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Salient Features of R.A. No.

9160 (The Anti-Money Laundering Act (AMLA) of 2001)


a. Criminalizes money laundering.
b. Creates a Financial Intelligence Unit (FIU).
c. Imposes requirements on customer identification, record-keeping and reporting of covered and suspicious transactions.
d. Relaxes strict bank deposit secrecy laws.
e. Provides for freezing/seizure/forfeiture recovery of dirty money/property.
f. Provides for international cooperation.
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Amendments under R.A. No. 9194


a. Lowers the threshold amount for single covered transactions (cash or other equivalent monetary instrument) from P4M to P500,000.00 within one
(1) banking day.
b. Expands the reporting requirements to include the reporting of suspicious transactions regardless of the amount involved
c. Authorizes AMLC to inquire into or examine any particular deposit or investment, with any banking institution or non-bank financial institution and
their subsidiaries and affiliates upon order of any competent court in cases of violation of this Act, when it has been established that there is probable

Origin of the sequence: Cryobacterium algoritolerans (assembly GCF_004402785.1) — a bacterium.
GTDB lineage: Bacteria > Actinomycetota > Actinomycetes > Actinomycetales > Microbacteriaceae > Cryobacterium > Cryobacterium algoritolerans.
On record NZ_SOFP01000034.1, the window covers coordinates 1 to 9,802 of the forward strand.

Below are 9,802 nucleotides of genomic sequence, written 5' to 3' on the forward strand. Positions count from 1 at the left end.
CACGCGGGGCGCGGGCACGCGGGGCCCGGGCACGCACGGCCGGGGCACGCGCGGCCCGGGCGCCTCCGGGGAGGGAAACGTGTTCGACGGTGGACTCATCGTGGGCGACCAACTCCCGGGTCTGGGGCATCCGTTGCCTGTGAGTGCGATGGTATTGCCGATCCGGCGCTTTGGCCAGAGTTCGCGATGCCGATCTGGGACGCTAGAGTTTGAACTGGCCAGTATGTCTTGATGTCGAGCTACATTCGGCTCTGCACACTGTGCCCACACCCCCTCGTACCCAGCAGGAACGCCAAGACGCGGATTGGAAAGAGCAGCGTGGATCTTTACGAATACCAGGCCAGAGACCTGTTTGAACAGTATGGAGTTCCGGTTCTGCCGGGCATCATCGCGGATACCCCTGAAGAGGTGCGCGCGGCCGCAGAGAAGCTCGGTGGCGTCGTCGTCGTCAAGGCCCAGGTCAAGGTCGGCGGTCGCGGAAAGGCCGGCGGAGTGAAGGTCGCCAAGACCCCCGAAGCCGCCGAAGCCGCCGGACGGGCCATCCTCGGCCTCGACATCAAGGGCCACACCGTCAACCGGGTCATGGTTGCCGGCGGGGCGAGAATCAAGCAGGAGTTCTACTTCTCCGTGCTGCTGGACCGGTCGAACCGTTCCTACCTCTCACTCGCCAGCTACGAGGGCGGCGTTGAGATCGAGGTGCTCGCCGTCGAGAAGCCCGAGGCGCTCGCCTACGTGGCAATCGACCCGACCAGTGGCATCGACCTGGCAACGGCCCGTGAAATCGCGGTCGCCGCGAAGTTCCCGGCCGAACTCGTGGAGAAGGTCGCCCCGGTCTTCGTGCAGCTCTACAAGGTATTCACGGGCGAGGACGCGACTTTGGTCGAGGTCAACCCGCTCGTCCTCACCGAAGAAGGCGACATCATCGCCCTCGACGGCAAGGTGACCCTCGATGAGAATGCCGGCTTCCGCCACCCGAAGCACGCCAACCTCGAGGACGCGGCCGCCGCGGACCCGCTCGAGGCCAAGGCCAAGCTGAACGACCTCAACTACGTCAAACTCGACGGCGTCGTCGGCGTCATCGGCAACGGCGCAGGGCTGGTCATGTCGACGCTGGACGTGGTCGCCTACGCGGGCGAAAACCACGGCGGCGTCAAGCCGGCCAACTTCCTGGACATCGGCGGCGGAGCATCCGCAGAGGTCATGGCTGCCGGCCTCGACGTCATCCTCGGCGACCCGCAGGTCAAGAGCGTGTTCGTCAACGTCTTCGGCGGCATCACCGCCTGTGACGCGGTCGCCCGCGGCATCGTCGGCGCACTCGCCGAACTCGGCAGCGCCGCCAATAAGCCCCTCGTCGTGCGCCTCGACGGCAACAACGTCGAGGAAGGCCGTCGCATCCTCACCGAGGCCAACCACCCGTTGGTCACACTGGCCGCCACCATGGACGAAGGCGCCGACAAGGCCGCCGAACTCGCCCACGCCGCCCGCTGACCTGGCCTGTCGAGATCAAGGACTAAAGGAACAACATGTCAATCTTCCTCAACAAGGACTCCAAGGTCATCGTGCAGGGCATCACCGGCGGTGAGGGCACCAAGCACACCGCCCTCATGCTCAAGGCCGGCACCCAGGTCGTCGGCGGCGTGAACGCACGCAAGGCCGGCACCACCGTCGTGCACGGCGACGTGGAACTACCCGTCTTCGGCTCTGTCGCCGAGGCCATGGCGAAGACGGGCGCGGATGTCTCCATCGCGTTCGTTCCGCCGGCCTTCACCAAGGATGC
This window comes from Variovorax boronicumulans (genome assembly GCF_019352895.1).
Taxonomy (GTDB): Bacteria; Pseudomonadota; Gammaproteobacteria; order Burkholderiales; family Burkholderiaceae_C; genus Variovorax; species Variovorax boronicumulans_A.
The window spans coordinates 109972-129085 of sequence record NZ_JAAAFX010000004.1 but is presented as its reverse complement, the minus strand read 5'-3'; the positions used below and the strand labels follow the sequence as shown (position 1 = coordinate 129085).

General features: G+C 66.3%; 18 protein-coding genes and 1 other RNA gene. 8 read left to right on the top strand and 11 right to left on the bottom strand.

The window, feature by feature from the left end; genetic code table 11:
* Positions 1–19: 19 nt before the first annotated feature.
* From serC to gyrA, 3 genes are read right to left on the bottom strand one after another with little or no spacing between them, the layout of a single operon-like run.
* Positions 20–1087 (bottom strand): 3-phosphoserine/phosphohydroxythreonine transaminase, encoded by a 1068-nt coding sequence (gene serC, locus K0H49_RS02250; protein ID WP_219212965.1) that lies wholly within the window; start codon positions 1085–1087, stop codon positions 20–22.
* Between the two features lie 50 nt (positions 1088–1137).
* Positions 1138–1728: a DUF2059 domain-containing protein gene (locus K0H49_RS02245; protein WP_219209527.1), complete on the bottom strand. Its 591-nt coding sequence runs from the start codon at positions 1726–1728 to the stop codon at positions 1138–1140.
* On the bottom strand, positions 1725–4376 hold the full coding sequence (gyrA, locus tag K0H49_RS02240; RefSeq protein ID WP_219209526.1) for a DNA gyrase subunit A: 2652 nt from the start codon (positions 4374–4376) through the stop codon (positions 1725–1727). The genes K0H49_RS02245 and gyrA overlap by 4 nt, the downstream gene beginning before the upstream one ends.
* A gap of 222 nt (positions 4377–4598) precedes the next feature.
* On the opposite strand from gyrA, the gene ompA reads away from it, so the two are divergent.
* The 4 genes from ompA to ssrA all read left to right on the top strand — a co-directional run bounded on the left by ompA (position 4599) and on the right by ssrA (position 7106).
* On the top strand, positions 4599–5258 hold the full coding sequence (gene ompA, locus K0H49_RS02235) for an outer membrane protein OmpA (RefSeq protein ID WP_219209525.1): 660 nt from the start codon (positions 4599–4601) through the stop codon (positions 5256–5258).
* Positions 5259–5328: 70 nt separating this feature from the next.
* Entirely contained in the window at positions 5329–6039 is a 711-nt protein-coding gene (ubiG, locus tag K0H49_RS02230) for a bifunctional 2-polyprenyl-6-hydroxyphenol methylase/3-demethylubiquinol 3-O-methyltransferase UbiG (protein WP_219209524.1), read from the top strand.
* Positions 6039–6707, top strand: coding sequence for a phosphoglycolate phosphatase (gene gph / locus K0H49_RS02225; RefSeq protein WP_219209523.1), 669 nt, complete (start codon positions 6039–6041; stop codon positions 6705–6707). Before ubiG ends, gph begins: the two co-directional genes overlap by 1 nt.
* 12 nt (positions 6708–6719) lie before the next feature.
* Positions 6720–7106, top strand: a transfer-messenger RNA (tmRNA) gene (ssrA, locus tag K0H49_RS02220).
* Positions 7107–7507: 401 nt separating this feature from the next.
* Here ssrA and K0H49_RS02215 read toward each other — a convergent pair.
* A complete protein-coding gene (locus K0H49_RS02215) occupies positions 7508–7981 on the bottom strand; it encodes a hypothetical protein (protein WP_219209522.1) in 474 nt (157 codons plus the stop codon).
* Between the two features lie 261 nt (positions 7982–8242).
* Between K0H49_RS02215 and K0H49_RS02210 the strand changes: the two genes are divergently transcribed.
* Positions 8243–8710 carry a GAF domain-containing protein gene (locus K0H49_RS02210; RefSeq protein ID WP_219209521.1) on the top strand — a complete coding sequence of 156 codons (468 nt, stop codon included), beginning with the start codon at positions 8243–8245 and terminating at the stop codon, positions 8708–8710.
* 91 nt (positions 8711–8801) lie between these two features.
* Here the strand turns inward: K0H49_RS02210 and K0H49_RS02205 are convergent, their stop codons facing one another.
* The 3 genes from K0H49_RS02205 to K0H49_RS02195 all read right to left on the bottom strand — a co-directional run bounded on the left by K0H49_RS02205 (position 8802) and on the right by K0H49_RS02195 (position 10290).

cause that the deposits or investments are related to an unlawful activity. However, no court order is required in cases involving unlawful activities of
kidnapping for ransom, narcotics offenses and hijacking, destructive arson and murder, including those perpetrated by terrorists against noncombatant persons and similar targets.
d. Authorizes the Bangko Sentral ng Pilipinas to inquire into or examine any deposit or investment with any banking institution or non-bank financial
institution and their subsidiaries and affiliates when the examination is made in the course of a periodic or special examination, in accordance with the
rules of examination of the BSP to ensure compliance with R.A. No. 9160, as amended.
e. Transfers the authority to freeze any money/property from the AMLC to the Court of Appeals.

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R.A. No. 10167


a. allows application for bank inquiry ex parte
b. allows verified ex parte for freeze order

A Bangko Sentral ng Pilipinas briefer on the Anti-Money Laundering Act of 2001


1. What is money laundering?
Money laundering is an act or series or combination of acts whereby proceeds of an unlawful activity, whether in cash,
property or other assets, are converted, concealed or disguised to make them appear to have originated from legitimate
sources. One way of laundering money is through the financial system. Republic Act No. 9160, otherwise known as the
Anti-Money Laundering Act of 2001 (AMLA), as amended, defined money laundering as a scheme whereby proceeds of